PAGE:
The Turkish and French presidents have exchanged letters in which they have agreed to resume talks aimed at mending ties.
Turkey’s Recep Tayyip Erdogan wrote a New Year message to his French counterpart Emmanuel Macron, expressing condolences for several attacks in France last year, Turkish Foreign Minister Mevlut Cavusoglu was quoted as saying by local media on Friday.
Macron sent back a “very positive” letter this week, starting with the greeting “Dear Tayyip” and saying he was open to a meeting, Cavusoglu said.
“President Macron expresses the importance of Turkey for Europe and his will to develop positive ties with Turkey as well as to meet our president in the coming period,” Cavusoglu said.
Macron’s response proposed collaboration over “bilateral consultations, terrorism, regional issues such as Syria and Libya, and a partnership on education”, according to the Turkish official.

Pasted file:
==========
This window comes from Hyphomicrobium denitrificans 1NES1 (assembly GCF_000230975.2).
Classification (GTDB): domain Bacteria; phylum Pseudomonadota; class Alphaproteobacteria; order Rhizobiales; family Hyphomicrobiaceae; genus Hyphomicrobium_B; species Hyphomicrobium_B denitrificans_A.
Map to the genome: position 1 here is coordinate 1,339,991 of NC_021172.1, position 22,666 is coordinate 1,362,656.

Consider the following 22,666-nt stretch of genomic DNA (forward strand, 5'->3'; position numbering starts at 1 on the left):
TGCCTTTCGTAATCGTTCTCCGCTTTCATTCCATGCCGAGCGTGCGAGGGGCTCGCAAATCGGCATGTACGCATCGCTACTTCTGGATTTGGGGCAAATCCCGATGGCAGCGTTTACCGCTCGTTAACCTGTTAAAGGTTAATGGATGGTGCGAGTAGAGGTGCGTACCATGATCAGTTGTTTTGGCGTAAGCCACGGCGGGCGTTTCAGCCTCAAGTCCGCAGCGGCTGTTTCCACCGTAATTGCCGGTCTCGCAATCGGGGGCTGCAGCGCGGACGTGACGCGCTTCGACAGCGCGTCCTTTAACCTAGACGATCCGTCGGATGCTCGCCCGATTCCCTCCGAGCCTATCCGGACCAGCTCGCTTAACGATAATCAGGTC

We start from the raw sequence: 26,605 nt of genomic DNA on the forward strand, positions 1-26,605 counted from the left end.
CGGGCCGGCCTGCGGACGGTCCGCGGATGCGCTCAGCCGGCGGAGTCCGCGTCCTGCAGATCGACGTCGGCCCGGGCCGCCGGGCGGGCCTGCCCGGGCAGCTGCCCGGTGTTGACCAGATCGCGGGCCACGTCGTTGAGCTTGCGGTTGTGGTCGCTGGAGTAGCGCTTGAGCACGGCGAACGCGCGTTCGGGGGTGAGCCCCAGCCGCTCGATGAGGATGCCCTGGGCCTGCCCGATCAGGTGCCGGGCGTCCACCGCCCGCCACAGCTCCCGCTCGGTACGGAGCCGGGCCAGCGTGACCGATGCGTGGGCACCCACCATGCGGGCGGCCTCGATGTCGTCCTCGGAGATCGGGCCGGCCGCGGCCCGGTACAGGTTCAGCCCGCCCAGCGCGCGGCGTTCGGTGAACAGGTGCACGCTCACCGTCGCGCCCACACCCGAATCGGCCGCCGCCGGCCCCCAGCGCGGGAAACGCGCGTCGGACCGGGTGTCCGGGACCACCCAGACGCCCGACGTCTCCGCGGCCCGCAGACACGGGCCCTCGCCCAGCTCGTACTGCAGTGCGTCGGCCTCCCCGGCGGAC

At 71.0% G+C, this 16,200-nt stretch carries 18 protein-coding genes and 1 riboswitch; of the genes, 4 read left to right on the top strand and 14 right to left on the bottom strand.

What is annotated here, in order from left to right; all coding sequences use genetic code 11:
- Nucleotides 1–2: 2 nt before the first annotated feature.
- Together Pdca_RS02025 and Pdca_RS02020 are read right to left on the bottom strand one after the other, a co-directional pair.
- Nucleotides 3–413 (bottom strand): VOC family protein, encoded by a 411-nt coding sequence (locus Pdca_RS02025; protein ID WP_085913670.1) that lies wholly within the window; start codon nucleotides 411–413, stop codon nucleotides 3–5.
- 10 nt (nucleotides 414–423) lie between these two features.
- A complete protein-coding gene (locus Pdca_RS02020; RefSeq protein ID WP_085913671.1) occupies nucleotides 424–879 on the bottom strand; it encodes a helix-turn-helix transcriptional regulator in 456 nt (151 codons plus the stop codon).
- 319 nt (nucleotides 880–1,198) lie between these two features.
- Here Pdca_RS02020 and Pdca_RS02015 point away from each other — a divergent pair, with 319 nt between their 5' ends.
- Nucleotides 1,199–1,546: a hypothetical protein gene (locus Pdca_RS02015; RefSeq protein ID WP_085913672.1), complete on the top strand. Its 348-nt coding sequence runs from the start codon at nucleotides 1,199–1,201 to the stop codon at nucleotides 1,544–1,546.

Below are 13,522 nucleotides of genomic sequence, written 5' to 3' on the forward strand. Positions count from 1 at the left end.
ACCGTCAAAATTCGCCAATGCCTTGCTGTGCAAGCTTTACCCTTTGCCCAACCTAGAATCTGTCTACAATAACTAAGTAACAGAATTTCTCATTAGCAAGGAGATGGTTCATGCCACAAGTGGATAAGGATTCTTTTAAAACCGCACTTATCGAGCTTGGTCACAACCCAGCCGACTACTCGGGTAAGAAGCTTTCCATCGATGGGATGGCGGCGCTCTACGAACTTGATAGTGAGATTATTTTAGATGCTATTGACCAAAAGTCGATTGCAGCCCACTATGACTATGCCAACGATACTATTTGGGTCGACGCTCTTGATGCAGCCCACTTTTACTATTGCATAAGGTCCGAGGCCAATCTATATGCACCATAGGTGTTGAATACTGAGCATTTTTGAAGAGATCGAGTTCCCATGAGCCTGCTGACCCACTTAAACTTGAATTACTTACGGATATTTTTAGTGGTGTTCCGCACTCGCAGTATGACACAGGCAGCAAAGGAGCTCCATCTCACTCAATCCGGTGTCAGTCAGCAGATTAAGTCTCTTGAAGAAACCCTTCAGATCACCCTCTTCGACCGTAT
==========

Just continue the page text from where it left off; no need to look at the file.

The French presidency confirmed the exchange of letters without providing details.
“We now need tangible gestures” from Ankara, the French presidency said.
The European Union is now drawing up an expanded list of Turkish individuals to sanction for Ankara’s decision to drill for natural gas in eastern Mediterranean waters near Cyprus.
Last year, Ankara and Paris sparred over a host of international issues, including the conflicts in Syria, Libya and Nagorno-Karabakh.
The diplomatic tensions have been accompanied by a bitter personal feud between the two men.
At a meeting with EU leaders, Macron remarked that Turks “deserve something else” than the policies of Erdogan.
In October, Macron said Islam was a religion “in crisis” globally, triggering a harsh response in the Muslim world, which called for a boycott of French products.
Erdogan joined the call and said, on two different occasions, that Macron needed a mental health checkup.
He also accused Macron of “Islamaphobia” and urged French voters to “get rid of Macron as soon as possible”.